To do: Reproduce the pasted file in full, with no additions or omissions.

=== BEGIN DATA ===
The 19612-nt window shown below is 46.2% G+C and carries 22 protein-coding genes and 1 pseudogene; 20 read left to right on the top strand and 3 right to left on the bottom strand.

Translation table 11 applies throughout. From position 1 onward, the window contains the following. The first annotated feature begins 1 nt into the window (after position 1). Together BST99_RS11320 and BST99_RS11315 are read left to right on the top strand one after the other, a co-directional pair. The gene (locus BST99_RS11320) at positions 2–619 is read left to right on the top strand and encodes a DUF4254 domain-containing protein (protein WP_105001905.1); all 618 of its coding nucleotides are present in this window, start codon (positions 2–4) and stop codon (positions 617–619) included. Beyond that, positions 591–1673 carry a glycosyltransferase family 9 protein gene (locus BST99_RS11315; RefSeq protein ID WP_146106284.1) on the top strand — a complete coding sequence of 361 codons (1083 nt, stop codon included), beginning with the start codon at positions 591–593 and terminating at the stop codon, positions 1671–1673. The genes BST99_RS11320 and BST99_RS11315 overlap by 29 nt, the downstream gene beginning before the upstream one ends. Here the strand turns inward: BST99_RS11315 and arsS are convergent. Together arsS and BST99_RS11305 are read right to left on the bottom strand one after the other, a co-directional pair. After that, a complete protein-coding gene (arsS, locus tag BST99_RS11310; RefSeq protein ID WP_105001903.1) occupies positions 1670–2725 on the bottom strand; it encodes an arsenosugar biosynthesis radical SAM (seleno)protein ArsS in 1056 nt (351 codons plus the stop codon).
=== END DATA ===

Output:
The 19612-nt window shown below is 46.2% G+C and carries 22 protein-coding genes and 1 pseudogene; 20 read left to right on the top strand and 3 right to left on the bottom strand.

Translation table 11 applies throughout. From position 1 onward, the window contains the following. The first annotated feature begins 1 nt into the window (after position 1). Together BST99_RS11320 and BST99_RS11315 are read left to right on the top strand one after the other, a co-directional pair. The gene (locus BST99_RS11320) at positions 2–619 is read left to right on the top strand and encodes a DUF4254 domain-containing protein (protein WP_105001905.1); all 618 of its coding nucleotides are present in this window, start codon (positions 2–4) and stop codon (positions 617–619) included. Beyond that, positions 591–1673 carry a glycosyltransferase family 9 protein gene (locus BST99_RS11315; RefSeq protein ID WP_146106284.1) on the top strand — a complete coding sequence of 361 codons (1083 nt, stop codon included), beginning with the start codon at positions 591–593 and terminating at the stop codon, positions 1671–1673. The genes BST99_RS11320 and BST99_RS11315 overlap by 29 nt, the downstream gene beginning before the upstream one ends. Here the strand turns inward: BST99_RS11315 and arsS are convergent. Together arsS and BST99_RS11305 are read right to left on the bottom strand one after the other, a co-directional pair. After that, a complete protein-coding gene (arsS, locus tag BST99_RS11310; RefSeq protein ID WP_105001903.1) occupies positions 1670–2725 on the bottom strand; it encodes an arsenosugar biosynthesis radical SAM (seleno)protein ArsS in 1056 nt (351 codons plus the stop codon).